4.8 In view of the foregoing, the board had to conclude that selecting the ranges of angle specified in claim 1 is obvious and that, therefore, the subject matter of claim 1 of the main request cannot be considered to involve an inventive step.
5. Main Request - Claim 16
This claim concerns use of at least one birefringent plate as an optical filter in an image sensing apparatus. While the form of claim is different to claim 1 in being directed to a use, the features claimed do not contain any technical substance differing from that dealt with in sections 4.x above. Consequently, the subject matter of claim 16 cannot be considered to involve an inventive step for corresponding reasons.
6. In view of the foregoing, the main request failed.
7. First auxiliary request
7.1 Independent claims 1 and 15 are limited to lithium niobate, so the question is if the skilled person, knowing that consequent to miniaturisation highly birefringent materials would have an unreasonable amount of waste if worked very thin consequent to miniaturisation, would have considered lithium niobate to be in this category. The board has been offered no reason to consider this not to be the case, nor does it consider anything other than a positive answer to be correct. Accordingly, this feature does not contribute towards an inventive step.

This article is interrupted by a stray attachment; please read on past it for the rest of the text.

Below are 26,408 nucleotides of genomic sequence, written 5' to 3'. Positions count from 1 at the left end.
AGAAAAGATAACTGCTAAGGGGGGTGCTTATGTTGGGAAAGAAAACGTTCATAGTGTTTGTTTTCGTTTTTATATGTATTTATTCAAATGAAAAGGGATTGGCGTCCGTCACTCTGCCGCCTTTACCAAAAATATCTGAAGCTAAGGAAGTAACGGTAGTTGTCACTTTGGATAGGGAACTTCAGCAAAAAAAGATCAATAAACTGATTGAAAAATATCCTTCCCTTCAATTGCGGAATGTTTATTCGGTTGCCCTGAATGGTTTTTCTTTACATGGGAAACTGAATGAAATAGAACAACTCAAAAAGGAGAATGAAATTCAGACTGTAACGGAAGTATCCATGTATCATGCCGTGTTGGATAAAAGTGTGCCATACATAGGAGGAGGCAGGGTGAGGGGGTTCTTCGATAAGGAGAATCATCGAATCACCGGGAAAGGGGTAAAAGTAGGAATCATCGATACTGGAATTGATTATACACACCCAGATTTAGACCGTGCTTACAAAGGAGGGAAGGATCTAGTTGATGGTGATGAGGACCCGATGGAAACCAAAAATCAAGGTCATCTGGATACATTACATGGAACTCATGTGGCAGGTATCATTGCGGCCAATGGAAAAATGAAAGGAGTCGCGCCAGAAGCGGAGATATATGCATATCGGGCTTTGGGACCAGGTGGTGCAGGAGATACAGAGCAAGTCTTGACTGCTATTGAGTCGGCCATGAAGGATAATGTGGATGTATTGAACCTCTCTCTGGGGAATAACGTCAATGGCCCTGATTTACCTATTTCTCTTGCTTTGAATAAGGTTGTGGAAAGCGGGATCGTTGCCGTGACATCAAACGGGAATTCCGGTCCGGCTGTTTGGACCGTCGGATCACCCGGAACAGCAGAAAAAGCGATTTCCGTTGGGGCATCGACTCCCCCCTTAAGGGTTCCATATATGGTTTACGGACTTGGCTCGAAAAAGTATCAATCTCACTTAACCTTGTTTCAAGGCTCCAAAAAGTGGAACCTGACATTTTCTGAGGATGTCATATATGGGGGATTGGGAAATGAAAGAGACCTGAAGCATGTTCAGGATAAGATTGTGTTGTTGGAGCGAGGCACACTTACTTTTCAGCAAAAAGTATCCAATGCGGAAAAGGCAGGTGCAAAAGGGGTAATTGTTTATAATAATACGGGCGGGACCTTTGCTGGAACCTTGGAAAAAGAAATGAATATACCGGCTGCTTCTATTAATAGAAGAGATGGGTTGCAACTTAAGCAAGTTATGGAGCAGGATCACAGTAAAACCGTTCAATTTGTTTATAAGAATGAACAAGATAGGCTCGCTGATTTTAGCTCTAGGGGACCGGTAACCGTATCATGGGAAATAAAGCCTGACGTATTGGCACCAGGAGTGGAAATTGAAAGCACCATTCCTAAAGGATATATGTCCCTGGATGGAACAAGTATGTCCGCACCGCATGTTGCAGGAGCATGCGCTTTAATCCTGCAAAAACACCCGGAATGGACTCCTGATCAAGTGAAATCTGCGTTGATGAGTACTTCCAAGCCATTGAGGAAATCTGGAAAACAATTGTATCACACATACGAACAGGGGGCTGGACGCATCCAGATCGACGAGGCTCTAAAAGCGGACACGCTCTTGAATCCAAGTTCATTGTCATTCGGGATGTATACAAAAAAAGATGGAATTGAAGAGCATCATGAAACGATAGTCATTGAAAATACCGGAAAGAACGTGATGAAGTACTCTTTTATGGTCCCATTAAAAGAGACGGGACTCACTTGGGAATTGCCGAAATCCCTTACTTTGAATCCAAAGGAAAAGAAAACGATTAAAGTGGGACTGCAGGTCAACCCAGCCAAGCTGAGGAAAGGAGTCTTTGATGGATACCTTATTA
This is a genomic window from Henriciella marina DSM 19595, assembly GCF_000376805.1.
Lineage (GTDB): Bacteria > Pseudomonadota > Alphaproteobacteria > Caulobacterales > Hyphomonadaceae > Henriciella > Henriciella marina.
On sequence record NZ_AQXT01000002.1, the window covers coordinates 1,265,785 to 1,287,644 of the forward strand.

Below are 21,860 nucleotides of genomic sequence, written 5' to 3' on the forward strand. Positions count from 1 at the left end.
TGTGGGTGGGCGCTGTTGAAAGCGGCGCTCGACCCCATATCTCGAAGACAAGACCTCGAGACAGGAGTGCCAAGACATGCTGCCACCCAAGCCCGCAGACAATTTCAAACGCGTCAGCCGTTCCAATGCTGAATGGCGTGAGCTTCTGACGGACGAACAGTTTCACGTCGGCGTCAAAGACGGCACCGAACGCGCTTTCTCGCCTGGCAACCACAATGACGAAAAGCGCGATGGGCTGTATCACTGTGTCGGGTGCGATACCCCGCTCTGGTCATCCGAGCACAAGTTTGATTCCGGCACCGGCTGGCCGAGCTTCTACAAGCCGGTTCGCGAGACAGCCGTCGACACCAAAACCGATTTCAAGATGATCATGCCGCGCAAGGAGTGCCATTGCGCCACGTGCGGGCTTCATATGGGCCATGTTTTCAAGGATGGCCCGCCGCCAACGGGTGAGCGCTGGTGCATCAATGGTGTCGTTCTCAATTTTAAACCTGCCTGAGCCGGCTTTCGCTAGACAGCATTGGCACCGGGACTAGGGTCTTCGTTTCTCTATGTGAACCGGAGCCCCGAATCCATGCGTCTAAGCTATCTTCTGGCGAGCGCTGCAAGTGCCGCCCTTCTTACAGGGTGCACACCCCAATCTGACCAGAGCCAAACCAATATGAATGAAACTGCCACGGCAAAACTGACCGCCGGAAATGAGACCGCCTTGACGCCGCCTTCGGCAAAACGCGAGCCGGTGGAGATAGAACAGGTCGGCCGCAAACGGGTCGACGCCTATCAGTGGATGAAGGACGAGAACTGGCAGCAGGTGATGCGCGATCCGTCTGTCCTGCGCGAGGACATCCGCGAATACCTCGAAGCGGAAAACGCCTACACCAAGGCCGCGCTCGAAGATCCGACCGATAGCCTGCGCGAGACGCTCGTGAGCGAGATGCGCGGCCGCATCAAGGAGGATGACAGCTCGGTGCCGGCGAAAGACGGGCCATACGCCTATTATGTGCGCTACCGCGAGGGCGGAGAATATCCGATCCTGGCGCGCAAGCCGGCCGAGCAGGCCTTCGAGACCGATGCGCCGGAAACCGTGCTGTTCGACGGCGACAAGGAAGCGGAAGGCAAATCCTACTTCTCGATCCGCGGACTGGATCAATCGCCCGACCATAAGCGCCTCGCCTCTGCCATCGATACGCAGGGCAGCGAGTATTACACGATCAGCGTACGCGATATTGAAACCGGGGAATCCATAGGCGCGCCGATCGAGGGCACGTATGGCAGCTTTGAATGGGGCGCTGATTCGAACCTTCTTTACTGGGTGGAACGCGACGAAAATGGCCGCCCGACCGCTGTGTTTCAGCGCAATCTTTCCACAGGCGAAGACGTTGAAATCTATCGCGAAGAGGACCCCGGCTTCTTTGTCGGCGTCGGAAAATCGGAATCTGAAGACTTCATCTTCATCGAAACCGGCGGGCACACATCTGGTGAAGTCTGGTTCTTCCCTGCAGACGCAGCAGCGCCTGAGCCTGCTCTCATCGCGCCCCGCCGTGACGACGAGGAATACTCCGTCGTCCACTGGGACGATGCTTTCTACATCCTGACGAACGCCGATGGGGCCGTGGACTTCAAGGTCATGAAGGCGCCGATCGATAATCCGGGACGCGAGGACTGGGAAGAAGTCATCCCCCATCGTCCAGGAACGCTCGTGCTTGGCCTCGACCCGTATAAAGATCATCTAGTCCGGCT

7.2 The other difference between independent claims 1 and 15 of this request and the corresponding claims 1 and 16 of the main request is the recitation of the inequalities for pitch over thickness. Reference has been made to Figure 1 in connection with the inequalities, and, leaving aside discussion of the amendments in the contexts of Articles 84 and 123(2), it can be considered that they more or less correspond to the values for theta??in Figure 1. In other words, a portion of the curve is defined not only by the axis of abscissae but also by the axis of ordinates. Consequently, no more than the same item is selected and as the selection of the range using theta is obvious, the selection defined by pitch over thickness is also obvious.